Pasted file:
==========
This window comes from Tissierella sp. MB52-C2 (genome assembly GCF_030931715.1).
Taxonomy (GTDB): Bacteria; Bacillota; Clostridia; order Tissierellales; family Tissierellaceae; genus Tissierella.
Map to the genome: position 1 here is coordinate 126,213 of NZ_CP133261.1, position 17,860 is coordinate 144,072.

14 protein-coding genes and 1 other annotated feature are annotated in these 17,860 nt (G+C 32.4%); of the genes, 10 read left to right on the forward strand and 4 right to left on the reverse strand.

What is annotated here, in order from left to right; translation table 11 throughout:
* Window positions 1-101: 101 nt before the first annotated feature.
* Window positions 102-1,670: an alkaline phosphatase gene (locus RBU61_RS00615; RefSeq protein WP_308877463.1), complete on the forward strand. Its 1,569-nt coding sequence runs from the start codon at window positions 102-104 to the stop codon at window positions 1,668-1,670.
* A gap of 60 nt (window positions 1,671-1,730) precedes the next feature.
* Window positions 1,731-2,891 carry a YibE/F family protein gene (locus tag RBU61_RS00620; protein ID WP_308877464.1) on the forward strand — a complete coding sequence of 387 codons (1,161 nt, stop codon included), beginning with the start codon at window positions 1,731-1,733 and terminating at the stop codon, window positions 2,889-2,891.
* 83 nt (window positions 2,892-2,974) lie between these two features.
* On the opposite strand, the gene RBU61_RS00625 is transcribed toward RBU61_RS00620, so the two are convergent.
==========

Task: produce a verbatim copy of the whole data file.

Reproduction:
This window comes from Tissierella sp. MB52-C2 (genome assembly GCF_030931715.1).
Taxonomy (GTDB): Bacteria; Bacillota; Clostridia; order Tissierellales; family Tissierellaceae; genus Tissierella.
Map to the genome: position 1 here is coordinate 126,213 of NZ_CP133261.1, position 17,860 is coordinate 144,072.

14 protein-coding genes and 1 other annotated feature are annotated in these 17,860 nt (G+C 32.4%); of the genes, 10 read left to right on the forward strand and 4 right to left on the reverse strand.

What is annotated here, in order from left to right; translation table 11 throughout:
* Window positions 1-101: 101 nt before the first annotated feature.
* Window positions 102-1,670: an alkaline phosphatase gene (locus RBU61_RS00615; RefSeq protein WP_308877463.1), complete on the forward strand. Its 1,569-nt coding sequence runs from the start codon at window positions 102-104 to the stop codon at window positions 1,668-1,670.
* A gap of 60 nt (window positions 1,671-1,730) precedes the next feature.
* Window positions 1,731-2,891 carry a YibE/F family protein gene (locus tag RBU61_RS00620; protein ID WP_308877464.1) on the forward strand — a complete coding sequence of 387 codons (1,161 nt, stop codon included), beginning with the start codon at window positions 1,731-1,733 and terminating at the stop codon, window positions 2,889-2,891.
* 83 nt (window positions 2,892-2,974) lie between these two features.
* On the opposite strand, the gene RBU61_RS00625 is transcribed toward RBU61_RS00620, so the two are convergent.